Students will be able to
- display their dramatic qualities
- learn new vocabulary in context
- learn how to voice emotions
- decent vocabulary
- Restaurant drama/Setting -- list of 5 to 10 vocabulary words per setting defines each setting
- dictionaries if necessary
- video example of a skit if necessary
For this lesson, the students are put in groups of four to six. They receive a setting and five to ten words to work with. The task is to make a five-minute skit (so, it should be funny) that incorporates the words they received. Each group gets to perform their skit. It's nice to keep all the skits in a familiar and similar setting, such as the restaurant setting in the materials' example.
- Explain the concept of a skit: a short, funny piece of acting. Use a video example for clarification e.g. Monty Python's Dead Parrot sketch
- Make groups of four to six
- Each person needs to get a role in the skit. Larger groups may consider adding a narrator.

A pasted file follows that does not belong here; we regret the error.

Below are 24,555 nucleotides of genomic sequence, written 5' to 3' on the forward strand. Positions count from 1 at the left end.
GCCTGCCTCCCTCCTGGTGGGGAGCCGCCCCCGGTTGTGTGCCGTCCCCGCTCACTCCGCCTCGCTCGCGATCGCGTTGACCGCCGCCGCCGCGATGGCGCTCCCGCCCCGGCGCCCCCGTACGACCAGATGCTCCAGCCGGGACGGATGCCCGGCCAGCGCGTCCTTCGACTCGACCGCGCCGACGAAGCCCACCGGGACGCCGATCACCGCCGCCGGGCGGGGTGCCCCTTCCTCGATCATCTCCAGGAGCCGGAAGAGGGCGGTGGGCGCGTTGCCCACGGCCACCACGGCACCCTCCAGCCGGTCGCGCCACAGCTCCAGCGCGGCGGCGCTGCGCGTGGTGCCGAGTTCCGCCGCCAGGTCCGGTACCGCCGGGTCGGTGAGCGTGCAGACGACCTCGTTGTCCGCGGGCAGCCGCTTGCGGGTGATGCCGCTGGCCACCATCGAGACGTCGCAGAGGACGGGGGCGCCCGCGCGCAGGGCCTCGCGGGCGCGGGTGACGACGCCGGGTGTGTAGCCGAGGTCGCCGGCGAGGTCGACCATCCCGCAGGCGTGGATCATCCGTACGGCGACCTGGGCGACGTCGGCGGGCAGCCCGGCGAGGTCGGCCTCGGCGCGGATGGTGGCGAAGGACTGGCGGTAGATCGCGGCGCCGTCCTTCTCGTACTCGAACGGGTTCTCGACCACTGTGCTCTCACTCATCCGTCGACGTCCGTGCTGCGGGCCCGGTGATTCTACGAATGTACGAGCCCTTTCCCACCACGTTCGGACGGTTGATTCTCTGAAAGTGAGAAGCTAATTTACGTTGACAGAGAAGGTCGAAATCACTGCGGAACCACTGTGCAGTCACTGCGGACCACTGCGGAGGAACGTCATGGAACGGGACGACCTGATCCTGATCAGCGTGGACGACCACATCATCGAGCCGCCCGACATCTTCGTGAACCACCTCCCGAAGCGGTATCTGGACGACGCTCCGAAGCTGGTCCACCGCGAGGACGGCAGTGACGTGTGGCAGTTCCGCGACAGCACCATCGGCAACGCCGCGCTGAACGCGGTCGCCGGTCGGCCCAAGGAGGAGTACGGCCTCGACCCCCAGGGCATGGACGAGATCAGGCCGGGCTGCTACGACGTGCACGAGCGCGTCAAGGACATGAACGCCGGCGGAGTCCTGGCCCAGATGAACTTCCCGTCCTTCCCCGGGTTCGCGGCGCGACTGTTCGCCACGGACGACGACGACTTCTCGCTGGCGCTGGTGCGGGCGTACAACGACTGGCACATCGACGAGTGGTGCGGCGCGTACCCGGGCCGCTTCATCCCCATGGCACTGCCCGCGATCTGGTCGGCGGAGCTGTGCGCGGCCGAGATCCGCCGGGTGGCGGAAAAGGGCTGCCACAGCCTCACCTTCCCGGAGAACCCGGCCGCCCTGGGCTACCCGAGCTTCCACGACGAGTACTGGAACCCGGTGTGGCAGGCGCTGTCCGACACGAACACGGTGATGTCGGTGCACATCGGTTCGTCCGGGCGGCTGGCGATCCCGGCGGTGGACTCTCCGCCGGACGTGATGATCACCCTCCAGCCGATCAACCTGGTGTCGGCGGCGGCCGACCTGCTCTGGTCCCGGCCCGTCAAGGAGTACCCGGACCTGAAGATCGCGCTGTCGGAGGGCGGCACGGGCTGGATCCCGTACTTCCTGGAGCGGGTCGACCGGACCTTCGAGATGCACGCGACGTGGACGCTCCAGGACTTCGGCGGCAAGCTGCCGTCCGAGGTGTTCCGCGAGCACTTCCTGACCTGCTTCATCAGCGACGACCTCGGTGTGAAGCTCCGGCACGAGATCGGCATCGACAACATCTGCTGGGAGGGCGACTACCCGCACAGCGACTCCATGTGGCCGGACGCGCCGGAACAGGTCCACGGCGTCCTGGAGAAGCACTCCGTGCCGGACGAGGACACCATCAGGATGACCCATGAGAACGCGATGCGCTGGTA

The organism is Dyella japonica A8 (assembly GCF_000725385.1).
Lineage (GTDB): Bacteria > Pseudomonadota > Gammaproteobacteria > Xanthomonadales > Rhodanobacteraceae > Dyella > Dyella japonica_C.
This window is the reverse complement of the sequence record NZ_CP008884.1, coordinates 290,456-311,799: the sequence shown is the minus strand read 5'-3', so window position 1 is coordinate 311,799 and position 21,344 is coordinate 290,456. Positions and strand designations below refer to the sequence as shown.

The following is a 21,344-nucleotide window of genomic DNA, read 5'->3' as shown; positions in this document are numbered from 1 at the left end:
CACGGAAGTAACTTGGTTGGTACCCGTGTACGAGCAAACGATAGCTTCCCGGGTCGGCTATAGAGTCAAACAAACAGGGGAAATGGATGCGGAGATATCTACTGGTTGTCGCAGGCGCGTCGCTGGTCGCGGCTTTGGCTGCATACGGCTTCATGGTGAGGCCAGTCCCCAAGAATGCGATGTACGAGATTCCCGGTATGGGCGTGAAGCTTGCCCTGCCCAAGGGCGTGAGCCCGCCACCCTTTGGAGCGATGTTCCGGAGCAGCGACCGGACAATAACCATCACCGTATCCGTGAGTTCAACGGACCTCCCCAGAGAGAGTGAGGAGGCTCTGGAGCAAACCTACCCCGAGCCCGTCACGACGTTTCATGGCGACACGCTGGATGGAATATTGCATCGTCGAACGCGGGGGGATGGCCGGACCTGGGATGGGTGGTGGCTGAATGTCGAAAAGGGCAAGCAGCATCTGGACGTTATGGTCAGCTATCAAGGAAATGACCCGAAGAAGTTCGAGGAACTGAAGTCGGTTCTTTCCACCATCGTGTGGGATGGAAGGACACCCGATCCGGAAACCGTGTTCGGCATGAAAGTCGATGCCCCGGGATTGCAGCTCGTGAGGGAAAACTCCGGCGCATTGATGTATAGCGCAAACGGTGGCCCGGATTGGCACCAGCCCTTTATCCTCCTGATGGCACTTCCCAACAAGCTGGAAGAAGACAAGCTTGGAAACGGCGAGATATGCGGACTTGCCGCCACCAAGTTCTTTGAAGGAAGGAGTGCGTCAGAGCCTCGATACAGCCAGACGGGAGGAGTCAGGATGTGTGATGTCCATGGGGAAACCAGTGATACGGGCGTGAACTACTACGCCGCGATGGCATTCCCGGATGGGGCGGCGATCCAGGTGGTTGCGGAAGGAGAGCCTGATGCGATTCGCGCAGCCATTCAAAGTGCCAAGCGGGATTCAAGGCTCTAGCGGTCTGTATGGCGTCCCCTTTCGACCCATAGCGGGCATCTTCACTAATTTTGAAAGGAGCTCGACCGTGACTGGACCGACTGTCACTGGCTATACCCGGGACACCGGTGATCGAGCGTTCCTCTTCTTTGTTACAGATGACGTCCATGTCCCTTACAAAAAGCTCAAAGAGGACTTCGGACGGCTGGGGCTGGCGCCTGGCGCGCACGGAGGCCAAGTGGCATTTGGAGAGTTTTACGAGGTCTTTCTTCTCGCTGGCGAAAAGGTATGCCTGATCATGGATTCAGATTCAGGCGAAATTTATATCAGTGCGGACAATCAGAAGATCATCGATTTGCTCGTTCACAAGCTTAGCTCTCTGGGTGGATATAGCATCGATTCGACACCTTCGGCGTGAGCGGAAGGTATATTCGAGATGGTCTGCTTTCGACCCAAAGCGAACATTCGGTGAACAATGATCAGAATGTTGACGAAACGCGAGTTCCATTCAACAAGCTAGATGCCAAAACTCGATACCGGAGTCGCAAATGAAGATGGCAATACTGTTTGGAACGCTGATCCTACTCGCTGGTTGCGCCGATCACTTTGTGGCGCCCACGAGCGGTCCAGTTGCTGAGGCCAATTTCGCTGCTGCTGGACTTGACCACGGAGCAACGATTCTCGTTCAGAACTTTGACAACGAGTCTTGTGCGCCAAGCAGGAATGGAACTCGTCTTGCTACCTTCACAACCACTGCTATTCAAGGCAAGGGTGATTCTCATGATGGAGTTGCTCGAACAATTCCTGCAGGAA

- Hand-out Restaurant drama/Setting and tell them to include at least six of the words in the skit.
- Encourage the students to alter the base words to their liking: anger can become angry, break can be used as "to break" or "taking a break" and embarrass can become embarrassment.
- Allow the use of a dictionary for new words
- Let the students make a script
- Allow for practice time
- Perform the skit for the whole class
Suggestions to juice up the lesson
- Use words that are unrelated to the setting to heighten the challenge of incorporating them
- Make students incorporate all words in the list
- Take a zero-props approach so that all the attention goes to the acting
- Allow a maximum number of props (e.g. 5), so they get two chairs, one table, a plate and a glass, but leave the rest to imagination